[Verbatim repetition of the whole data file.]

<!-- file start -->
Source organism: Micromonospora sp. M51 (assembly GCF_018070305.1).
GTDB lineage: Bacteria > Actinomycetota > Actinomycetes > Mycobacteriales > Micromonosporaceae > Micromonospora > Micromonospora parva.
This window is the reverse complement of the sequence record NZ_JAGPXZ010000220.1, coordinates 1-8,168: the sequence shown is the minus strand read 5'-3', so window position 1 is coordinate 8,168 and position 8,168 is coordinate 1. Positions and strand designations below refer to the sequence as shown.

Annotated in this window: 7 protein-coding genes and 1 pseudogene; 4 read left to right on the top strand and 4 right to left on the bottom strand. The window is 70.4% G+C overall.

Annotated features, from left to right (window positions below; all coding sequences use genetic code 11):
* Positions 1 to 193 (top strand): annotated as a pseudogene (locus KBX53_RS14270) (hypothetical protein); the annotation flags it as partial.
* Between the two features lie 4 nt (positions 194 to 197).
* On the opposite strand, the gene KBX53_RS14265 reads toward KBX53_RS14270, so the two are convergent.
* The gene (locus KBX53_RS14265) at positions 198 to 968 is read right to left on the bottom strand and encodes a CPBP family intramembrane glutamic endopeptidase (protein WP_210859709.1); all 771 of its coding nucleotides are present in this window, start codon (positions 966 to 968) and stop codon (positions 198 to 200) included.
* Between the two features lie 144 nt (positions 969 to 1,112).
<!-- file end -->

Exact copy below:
Source organism: Micromonospora sp. M51 (assembly GCF_018070305.1).
GTDB lineage: Bacteria > Actinomycetota > Actinomycetes > Mycobacteriales > Micromonosporaceae > Micromonospora > Micromonospora parva.
This window is the reverse complement of the sequence record NZ_JAGPXZ010000220.1, coordinates 1-8,168: the sequence shown is the minus strand read 5'-3', so window position 1 is coordinate 8,168 and position 8,168 is coordinate 1. Positions and strand designations below refer to the sequence as shown.

Annotated in this window: 7 protein-coding genes and 1 pseudogene; 4 read left to right on the top strand and 4 right to left on the bottom strand. The window is 70.4% G+C overall.

Annotated features, from left to right (window positions below; all coding sequences use genetic code 11):
* Positions 1 to 193 (top strand): annotated as a pseudogene (locus KBX53_RS14270) (hypothetical protein); the annotation flags it as partial.
* Between the two features lie 4 nt (positions 194 to 197).
* On the opposite strand, the gene KBX53_RS14265 reads toward KBX53_RS14270, so the two are convergent.
* The gene (locus KBX53_RS14265) at positions 198 to 968 is read right to left on the bottom strand and encodes a CPBP family intramembrane glutamic endopeptidase (protein WP_210859709.1); all 771 of its coding nucleotides are present in this window, start codon (positions 966 to 968) and stop codon (positions 198 to 200) included.
* Between the two features lie 144 nt (positions 969 to 1,112).